Tuesday, 9 March 2010

Ninja Assassin

A martial arts film that tries to appeal to Western audiences like Ong-Bak did, this offering from director James McTeigue - known for being an AD on a lot of Wachowski movies - instead becomes a gore-fest you can simply live without.

The film centres on a young ninja called Raizo (played by the sensation that is Rain, named one of Time's Most Influential People In The World and one of the biggest global Eastern pop stars) who has come from a training camp where young children are taught ninja skills through what seems like a horrible amount of pain. It's kill or be killed and no-one can leave.

In a series of flashbacks, we see he falls for one of his female students and there is a bitter rivalry between him and his brother. Their father of which, leads this ninja clan. These ninja's have been around for ages and are the best in the business. But Raizo isn't all he seems...

The plot is really thread-bare thin, but it's just enough to keep it going. It does conjure up a few questions though. Why is it that Raizo's first kill of some really fat guy becomes a messy affair after so much training? Why does it suddenly go supernatural near the end? Who cares because really, it doesn't matter. If you've picked up this film, it's to watch some brains-not-included action. Which it delivers. Kind of...

Let's put it this way. It's no Ong-Bak, and not just because of the CG. The fighting scenes are good and Rain, who began his career in dancing, looks incredibly ripped, but there's a lack of real technique, instead there is a LOT of blood - and I mean a lot. But it's not the kind of blood you're used to, instead for those who watch Beat Takeshi's amazing Zaitoichi, it's more like that. Completely CG, almost too-fluid blood of a bright red colour. Like it's kids paint. But in some weird way it does work, and some of the many ways people die are fun and creative but for me, it played almost like a God Of War game - your circular knife on a chain thing just seems to kill everyone. Raizo also seems to be able to take on loads of these ninjas, but you don't know why he's that hardcore - he does well in his flashback training scenes but you wonder how tough these guys are if one of them can take out the lot.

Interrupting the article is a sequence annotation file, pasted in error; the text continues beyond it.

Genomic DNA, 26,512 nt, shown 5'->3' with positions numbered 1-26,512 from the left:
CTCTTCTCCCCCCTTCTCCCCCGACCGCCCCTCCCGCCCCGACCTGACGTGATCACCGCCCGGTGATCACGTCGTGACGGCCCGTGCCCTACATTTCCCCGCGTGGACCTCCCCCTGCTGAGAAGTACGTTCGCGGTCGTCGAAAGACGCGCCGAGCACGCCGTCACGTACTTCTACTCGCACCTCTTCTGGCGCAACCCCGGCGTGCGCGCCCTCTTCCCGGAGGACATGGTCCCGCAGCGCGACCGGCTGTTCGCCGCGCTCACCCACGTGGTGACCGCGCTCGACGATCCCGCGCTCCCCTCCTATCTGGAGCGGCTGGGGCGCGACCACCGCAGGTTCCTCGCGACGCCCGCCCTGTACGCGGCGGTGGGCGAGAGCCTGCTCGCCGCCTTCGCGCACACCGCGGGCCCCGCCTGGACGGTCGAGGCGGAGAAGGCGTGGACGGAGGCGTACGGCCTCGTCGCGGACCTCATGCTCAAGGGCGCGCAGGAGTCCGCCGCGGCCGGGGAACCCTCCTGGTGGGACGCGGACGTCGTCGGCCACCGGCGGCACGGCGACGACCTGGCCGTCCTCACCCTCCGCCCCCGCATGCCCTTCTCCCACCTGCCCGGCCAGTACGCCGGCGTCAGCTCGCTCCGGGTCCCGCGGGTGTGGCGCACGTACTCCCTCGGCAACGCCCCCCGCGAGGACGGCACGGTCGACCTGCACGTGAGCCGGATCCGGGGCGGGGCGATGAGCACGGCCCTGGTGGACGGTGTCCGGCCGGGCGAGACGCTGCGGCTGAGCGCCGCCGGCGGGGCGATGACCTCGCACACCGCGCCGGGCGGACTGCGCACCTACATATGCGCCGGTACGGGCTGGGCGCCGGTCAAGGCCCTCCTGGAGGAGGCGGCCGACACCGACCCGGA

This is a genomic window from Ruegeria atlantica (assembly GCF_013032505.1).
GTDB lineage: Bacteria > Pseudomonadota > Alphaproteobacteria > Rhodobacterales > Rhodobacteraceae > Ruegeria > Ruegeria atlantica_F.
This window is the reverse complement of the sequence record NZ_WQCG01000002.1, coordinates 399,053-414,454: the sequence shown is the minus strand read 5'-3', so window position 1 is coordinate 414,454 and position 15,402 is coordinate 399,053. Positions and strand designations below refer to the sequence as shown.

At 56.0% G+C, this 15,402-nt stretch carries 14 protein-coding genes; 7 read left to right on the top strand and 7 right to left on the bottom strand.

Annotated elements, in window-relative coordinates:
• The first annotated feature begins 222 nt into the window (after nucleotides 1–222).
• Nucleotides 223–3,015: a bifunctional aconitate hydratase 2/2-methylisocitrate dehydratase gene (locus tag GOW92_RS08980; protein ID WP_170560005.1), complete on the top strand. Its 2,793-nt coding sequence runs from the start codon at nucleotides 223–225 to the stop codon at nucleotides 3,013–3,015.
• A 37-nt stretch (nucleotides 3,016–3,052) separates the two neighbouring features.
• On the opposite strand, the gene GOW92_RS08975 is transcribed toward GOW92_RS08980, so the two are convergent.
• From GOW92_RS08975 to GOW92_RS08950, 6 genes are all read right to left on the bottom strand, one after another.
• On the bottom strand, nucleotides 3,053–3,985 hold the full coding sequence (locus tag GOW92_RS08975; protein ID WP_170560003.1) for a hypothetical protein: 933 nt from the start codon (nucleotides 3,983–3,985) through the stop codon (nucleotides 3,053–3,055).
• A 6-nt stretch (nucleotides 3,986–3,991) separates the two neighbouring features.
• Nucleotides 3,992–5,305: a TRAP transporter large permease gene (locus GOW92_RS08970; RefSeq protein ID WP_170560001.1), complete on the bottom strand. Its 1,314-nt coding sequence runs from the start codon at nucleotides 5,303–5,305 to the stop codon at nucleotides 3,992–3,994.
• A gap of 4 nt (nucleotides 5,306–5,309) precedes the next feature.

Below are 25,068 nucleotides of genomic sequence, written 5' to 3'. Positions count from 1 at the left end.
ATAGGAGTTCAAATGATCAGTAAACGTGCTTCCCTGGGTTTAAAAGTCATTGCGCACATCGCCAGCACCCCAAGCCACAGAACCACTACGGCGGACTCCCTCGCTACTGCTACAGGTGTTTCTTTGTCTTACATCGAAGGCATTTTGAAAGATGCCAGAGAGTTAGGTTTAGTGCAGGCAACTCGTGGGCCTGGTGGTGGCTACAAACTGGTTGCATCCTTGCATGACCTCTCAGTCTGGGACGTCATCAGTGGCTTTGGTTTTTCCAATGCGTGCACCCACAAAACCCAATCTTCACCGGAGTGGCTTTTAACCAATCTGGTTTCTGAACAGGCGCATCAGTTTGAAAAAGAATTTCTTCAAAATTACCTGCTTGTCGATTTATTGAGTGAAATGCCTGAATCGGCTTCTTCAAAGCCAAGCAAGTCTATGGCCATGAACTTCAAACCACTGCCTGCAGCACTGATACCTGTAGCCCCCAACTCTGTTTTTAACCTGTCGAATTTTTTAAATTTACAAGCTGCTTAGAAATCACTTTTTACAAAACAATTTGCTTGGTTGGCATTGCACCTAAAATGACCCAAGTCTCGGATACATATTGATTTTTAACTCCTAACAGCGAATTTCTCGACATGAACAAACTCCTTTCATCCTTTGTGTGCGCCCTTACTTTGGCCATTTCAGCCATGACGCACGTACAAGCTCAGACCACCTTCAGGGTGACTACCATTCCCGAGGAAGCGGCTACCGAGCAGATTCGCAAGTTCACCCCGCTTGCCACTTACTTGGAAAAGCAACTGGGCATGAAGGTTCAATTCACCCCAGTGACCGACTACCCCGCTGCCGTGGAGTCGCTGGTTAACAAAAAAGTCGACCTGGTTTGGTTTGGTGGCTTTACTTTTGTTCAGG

Also the use of an English man, an American woman, a Japanese clan, Korean actors all speaking English in a Berlin setting makes this seem a bit too try-hard to appeal to everyone, and instead appeals to no-one. It feels a bit awkward at times but, as much as I might knock it, I didn't really get bored at any point - if this was a better director with some better actual fighting scenes then it could have been better, but as it was, it scrapes out of being completely awful.

Rating: 4/10

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